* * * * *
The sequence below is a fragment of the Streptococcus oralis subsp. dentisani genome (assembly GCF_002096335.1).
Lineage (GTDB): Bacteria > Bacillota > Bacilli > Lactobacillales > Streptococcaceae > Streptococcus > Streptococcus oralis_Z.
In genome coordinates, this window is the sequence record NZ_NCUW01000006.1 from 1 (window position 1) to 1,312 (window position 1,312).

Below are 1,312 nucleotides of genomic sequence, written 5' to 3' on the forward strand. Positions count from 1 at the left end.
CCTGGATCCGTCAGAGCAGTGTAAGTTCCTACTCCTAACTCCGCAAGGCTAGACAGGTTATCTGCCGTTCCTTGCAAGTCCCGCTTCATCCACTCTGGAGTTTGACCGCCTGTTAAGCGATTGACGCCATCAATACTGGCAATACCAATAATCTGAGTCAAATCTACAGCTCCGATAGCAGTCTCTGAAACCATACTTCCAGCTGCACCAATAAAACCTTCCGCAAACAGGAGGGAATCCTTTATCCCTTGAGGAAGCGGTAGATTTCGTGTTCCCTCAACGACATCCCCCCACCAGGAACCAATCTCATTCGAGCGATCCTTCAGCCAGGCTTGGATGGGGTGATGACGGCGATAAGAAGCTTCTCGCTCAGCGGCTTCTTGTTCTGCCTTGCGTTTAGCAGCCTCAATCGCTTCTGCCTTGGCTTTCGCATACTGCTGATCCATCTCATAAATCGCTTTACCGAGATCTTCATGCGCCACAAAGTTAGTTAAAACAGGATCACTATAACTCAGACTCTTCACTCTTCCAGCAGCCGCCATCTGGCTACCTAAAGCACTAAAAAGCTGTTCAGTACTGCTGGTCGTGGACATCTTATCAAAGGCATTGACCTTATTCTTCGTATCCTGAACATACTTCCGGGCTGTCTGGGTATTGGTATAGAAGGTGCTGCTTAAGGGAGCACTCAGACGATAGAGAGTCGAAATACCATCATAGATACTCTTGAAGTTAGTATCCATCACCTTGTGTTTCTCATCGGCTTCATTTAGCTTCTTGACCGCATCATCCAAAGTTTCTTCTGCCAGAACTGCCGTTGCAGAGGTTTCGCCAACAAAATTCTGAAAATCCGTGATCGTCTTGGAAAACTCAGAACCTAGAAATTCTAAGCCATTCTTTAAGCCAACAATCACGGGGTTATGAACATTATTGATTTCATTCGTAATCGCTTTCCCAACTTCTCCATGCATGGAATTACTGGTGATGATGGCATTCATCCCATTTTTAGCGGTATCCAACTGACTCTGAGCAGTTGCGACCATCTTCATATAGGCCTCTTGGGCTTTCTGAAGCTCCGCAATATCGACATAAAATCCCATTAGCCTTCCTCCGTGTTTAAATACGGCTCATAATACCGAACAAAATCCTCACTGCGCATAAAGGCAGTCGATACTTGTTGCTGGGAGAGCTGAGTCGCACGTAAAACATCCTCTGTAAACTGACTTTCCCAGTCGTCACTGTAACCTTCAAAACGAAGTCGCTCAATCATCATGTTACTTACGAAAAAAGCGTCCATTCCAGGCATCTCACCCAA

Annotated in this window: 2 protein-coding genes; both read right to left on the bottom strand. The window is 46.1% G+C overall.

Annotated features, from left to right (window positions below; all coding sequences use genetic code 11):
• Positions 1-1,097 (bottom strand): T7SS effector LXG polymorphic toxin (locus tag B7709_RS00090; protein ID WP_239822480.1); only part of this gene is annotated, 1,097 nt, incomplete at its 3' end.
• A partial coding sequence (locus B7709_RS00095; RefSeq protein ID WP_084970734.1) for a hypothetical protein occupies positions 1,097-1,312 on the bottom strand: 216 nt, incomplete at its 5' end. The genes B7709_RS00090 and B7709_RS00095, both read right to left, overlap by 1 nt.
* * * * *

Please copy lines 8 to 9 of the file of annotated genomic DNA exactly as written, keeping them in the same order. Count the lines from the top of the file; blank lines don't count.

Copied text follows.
• Positions 1-1,097 (bottom strand): T7SS effector LXG polymorphic toxin (locus tag B7709_RS00090; protein ID WP_239822480.1); only part of this gene is annotated, 1,097 nt, incomplete at its 3' end.
• A partial coding sequence (locus B7709_RS00095; RefSeq protein ID WP_084970734.1) for a hypothetical protein occupies positions 1,097-1,312 on the bottom strand: 216 nt, incomplete at its 5' end. The genes B7709_RS00090 and B7709_RS00095, both read right to left, overlap by 1 nt.